Denunciation, the threat of irrelevance, arguments “about petty rubbish” – not only party celebrity Gregor Gysi sees the left in crisis. A new management duo should fix it – but Sahra Wagenknecht immediately crossed shots.
She smiles, chats with the delegates, strolls through the rows. Janine Wissler looks a little lost on Sunday in the huge party hall at Messe Erfurt. But one thing is clear: a load has been lifted from her.
“I’m relieved,” admits the 41-year-old federal chairman of the left.
Despite electoral failures, despite constant disputes and allegations of sexism, Wissler managed to get re-elected. The Erfurt party conference also elects their preferred partner to the dual leadership: the European politician Martin Schirdewan. The 46-year-old Berliner also announces immediately: “We understood as leftists. We are back.”
Bundestag faction leader Dietmar Bartsch thinks that the left should be proud of itself. After all, she is the Prime Minister in Thuringia with Bodo Ramelow, she is in four state governments and nine state parliaments, in many local parliaments and town halls. “It’s not nothing,” Bartsch calls out to his comrades.
But is the party, which has been at odds for years, saved after these three days in Erfurt, after the endless and loud debates? Will it come back as a serious political force? Will it become the “caretaker party” that many have invoked, driving the traffic light coalition in front of it and fighting for help for citizens plagued by inflation? Will the left ever be able to govern in the federal government? doubts remain.
The Phantom Wagenknecht
One reason: Wissler’s prominent opponent Sahra Wagenknecht is absent in Erfurt due to illness. What’s next for her and her followers? The former parliamentary group leader had previously fueled the dispute over direction and leadership with interviews and described the party conference as the “last chance”. Without Wagenknecht, their “camp” in Erfurt suffers a number of defeats. Wissler’s re-election is one of them – Wagenknecht had called for “fresh faces”.
“After this party congress, there is little hope that the left can stop its decline,” Wagenknecht reports from afar. “How a party that is currently at four percent wants to get back up with this list is a mystery to me.”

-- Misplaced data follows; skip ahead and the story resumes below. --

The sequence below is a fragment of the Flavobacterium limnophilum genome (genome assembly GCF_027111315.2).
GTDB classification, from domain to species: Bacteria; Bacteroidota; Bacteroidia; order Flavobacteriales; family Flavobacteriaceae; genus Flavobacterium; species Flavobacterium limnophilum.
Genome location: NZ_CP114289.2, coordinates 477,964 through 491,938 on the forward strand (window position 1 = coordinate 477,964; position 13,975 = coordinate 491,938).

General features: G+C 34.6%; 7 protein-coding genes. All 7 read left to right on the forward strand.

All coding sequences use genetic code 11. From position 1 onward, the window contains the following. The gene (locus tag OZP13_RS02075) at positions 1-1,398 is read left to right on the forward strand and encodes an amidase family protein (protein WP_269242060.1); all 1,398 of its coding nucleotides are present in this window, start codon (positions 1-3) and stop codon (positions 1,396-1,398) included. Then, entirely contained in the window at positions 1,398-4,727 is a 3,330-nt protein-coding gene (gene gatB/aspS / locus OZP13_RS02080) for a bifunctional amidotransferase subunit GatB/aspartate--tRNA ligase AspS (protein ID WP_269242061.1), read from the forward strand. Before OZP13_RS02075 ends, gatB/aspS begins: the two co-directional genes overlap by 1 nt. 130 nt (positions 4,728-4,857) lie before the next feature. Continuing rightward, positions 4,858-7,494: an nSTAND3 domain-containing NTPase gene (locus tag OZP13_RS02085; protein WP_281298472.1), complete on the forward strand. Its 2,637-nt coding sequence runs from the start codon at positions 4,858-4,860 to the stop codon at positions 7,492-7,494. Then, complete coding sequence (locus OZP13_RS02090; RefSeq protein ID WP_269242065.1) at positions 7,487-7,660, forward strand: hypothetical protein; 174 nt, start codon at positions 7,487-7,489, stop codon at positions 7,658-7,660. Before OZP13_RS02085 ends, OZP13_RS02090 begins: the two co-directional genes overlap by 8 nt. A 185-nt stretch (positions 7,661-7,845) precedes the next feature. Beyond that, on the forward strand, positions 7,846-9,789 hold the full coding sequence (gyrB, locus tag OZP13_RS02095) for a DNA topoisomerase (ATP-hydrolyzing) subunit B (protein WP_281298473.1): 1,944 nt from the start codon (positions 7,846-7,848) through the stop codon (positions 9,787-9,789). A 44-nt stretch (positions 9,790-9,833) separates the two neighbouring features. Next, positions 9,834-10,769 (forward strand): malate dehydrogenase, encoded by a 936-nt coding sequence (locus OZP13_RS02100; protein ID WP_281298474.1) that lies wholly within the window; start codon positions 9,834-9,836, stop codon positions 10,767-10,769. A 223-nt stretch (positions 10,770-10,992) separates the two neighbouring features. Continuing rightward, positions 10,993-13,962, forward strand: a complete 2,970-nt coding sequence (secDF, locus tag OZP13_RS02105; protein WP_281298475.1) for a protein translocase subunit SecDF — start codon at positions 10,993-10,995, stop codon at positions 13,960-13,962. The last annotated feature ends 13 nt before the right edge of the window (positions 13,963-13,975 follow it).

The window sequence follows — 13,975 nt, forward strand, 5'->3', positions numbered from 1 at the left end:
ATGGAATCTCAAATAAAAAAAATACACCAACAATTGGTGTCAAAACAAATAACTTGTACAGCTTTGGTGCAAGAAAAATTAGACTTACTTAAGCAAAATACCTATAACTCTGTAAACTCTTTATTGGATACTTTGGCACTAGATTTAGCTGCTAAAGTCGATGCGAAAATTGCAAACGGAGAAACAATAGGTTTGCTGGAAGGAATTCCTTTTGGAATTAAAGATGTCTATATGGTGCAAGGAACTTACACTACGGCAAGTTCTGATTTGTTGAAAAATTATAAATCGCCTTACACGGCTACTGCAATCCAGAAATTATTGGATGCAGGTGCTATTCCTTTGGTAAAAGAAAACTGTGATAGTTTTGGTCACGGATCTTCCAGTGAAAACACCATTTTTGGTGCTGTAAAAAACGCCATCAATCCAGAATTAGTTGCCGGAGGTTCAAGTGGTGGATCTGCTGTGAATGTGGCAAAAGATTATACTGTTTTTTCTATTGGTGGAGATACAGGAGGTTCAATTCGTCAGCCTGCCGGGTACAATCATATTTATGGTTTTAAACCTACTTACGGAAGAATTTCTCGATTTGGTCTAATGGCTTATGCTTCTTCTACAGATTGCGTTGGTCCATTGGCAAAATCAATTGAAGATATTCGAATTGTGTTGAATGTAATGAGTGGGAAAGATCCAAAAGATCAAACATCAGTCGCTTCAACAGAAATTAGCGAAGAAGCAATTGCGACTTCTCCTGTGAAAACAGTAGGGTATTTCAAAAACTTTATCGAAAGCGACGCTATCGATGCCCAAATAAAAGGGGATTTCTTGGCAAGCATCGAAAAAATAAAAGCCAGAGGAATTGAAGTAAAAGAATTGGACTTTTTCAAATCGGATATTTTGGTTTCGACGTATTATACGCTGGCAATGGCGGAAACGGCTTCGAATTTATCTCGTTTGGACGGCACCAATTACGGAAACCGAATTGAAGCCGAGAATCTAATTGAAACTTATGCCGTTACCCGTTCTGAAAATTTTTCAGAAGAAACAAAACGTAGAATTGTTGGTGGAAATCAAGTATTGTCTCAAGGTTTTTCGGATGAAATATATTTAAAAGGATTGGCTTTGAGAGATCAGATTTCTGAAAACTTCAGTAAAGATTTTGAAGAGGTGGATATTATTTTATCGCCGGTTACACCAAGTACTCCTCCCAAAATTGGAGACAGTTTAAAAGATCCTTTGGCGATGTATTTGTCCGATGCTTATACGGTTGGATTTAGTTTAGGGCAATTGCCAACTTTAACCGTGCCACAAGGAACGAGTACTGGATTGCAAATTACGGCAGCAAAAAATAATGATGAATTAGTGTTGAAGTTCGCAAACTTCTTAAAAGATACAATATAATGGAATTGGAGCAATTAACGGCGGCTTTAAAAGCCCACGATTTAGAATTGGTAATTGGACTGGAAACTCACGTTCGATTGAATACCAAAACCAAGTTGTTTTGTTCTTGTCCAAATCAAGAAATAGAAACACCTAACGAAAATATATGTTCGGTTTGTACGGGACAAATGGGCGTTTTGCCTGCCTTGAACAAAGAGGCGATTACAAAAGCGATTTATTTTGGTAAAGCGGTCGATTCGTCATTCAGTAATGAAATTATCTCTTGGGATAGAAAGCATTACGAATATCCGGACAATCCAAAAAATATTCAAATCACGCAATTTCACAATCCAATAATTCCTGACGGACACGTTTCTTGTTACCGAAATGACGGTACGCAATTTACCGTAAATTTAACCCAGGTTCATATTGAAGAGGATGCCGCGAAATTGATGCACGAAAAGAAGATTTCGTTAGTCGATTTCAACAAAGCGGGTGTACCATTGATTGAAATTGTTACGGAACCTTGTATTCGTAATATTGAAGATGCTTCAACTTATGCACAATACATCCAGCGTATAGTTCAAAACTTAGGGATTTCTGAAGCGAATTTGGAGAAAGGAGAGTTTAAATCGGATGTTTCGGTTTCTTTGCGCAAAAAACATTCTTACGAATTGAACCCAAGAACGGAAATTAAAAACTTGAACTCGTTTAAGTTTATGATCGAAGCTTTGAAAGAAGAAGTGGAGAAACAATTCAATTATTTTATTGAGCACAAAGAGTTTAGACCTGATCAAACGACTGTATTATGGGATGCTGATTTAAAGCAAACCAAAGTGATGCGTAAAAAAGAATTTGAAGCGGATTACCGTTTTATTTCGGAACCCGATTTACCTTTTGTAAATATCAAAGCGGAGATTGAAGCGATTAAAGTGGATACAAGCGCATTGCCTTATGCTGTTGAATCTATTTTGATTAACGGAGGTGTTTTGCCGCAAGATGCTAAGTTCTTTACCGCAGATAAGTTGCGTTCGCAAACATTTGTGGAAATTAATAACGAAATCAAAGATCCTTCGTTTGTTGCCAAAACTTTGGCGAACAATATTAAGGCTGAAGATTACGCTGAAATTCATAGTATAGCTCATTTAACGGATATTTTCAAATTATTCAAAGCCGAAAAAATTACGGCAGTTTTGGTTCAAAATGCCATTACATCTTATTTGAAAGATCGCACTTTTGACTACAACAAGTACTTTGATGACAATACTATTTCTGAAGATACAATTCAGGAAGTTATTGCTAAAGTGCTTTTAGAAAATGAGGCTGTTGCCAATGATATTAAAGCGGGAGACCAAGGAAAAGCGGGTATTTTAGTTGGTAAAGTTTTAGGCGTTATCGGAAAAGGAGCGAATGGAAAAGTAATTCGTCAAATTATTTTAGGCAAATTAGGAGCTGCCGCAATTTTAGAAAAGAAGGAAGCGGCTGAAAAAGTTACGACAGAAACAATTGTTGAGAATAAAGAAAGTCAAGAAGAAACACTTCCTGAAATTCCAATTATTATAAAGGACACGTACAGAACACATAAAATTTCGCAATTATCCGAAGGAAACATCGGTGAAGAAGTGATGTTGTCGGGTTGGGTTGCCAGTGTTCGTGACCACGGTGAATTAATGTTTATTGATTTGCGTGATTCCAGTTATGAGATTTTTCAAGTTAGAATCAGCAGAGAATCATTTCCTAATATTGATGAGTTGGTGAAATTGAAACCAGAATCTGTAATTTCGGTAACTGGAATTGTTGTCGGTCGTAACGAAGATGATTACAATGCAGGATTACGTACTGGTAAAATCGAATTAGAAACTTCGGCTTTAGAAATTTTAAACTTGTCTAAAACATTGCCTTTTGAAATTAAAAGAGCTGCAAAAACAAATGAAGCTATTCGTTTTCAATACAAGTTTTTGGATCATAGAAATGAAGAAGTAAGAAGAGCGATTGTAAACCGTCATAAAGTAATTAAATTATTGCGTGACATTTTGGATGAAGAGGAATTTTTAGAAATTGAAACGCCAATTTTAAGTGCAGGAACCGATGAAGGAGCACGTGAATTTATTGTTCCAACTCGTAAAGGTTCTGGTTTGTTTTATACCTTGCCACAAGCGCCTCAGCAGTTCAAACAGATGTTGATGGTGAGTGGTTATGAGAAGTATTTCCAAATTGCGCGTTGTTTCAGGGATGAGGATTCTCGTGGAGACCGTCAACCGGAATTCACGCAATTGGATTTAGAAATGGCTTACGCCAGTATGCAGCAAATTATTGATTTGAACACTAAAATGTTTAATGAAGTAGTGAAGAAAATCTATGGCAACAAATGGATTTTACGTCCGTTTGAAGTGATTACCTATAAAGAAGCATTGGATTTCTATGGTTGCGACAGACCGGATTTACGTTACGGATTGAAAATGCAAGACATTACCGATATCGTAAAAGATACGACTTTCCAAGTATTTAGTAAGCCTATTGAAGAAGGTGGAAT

But their “camp” also draws the short straw in this matter: the delegates support Wissler’s course of condemning Russia in the strongest possible terms for the Ukraine war – they vote against Wagenknecht’s proposal to emphasize NATO’s joint responsibility more strongly.
Majorities are not excessively large
Only this happens with a majority of about 60 to 40 – Wissler gets 57.5 percent of the votes when she is re-elected to the dual leadership, her new co-chairman Schirdewan 61.3 percent. The situation is similar when it comes to decisions on Russia and NATO. “It is a very large minority of more than 40 percent of the delegates who want to take a much more critical stance on NATO,” says Andrej Hunko, who supports Wagenknecht’s line. Then he reassures that the decision was made democratically and that there is much that is right in the party executive’s proposal.
Some delegates are less diplomatic. In a personal statement over the microphones in the hall, one criticizes the Russia-Ukraine decision as “shit”, another states: “Now we are in contradiction to our own program.” Because that calls for the “dissolution of NATO”. A woman says at the party conference: “It’s not one thing, it’s a new beginning.” Unity sounds different.
Think about personal consequences
Wagenknecht leaves open how she wants to continue after the Erfurt decisions. She holds out the prospect of organizing a network “and discussing “how to proceed” at a larger conference in the fall”. Before the party congress, Wagenknecht at least left the question of leaving in the room.
The defeated candidate for the presidency, Sören Pellmann, is considering personal consequences. Withdrawal from the parliamentary group? “I’ll think about all the options in the next few days,” says Pellmann when asked. Is it a split in the left?
Wissler and Schirdewan never tire of talking about the signals that the party congress is sending out: with resolutions on climate policy and social justice, and with more sanctions for misconduct, such as the hotly debated sexual assaults. In Erfurt, Wissler and Schirdewan dodged an answer to the question of whether there would still be an ordeal. “That will show up on Monday,” says Wissler. Thuringia’s head of state Ulrike Grosse-Röthig is clearer: “I think we’ll see exits next week.” It is unclear whether this divides or unites the party.
The new face in the dual leadership
In terms of personnel, it is at least half a fresh start: Schirdewan, the co-leader of the Left Party in the European Parliament, is the newcomer to the dual leadership. “He’s a pragmatist,” say party friends. Schirdewan likes to talk about the use value that the party needs to have: to deal more with “bread and butter issues”, such as exploding energy and food prices and high rents. Wissler is not bothered by the fact that Schirdewan, who was sent into the race by the strong Thuringian state association, wants to remain a member of the European Parliament: “We know and we like each other. And we know where we want to go.”